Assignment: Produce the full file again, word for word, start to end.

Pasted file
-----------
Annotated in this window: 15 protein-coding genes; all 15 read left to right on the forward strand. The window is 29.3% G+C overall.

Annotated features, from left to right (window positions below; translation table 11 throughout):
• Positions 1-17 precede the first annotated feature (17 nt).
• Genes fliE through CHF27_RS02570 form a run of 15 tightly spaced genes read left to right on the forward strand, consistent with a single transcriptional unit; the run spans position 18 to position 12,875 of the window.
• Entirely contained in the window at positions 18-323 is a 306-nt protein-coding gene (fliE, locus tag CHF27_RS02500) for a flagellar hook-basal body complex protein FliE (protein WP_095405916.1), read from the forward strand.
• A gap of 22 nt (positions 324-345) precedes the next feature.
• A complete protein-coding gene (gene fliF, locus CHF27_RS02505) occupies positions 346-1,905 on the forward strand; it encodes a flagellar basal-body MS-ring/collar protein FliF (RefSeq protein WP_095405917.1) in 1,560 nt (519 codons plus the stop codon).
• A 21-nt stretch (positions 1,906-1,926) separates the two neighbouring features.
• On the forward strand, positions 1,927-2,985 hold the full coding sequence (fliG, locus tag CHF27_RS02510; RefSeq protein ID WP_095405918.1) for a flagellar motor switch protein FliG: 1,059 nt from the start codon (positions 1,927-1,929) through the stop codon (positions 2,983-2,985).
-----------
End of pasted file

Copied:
Annotated in this window: 15 protein-coding genes; all 15 read left to right on the forward strand. The window is 29.3% G+C overall.

Annotated features, from left to right (window positions below; translation table 11 throughout):
• Positions 1-17 precede the first annotated feature (17 nt).
• Genes fliE through CHF27_RS02570 form a run of 15 tightly spaced genes read left to right on the forward strand, consistent with a single transcriptional unit; the run spans position 18 to position 12,875 of the window.
• Entirely contained in the window at positions 18-323 is a 306-nt protein-coding gene (fliE, locus tag CHF27_RS02500) for a flagellar hook-basal body complex protein FliE (protein WP_095405916.1), read from the forward strand.
• A gap of 22 nt (positions 324-345) precedes the next feature.
• A complete protein-coding gene (gene fliF, locus CHF27_RS02505) occupies positions 346-1,905 on the forward strand; it encodes a flagellar basal-body MS-ring/collar protein FliF (RefSeq protein WP_095405917.1) in 1,560 nt (519 codons plus the stop codon).
• A 21-nt stretch (positions 1,906-1,926) separates the two neighbouring features.
• On the forward strand, positions 1,927-2,985 hold the full coding sequence (fliG, locus tag CHF27_RS02510; RefSeq protein ID WP_095405918.1) for a flagellar motor switch protein FliG: 1,059 nt from the start codon (positions 1,927-1,929) through the stop codon (positions 2,983-2,985).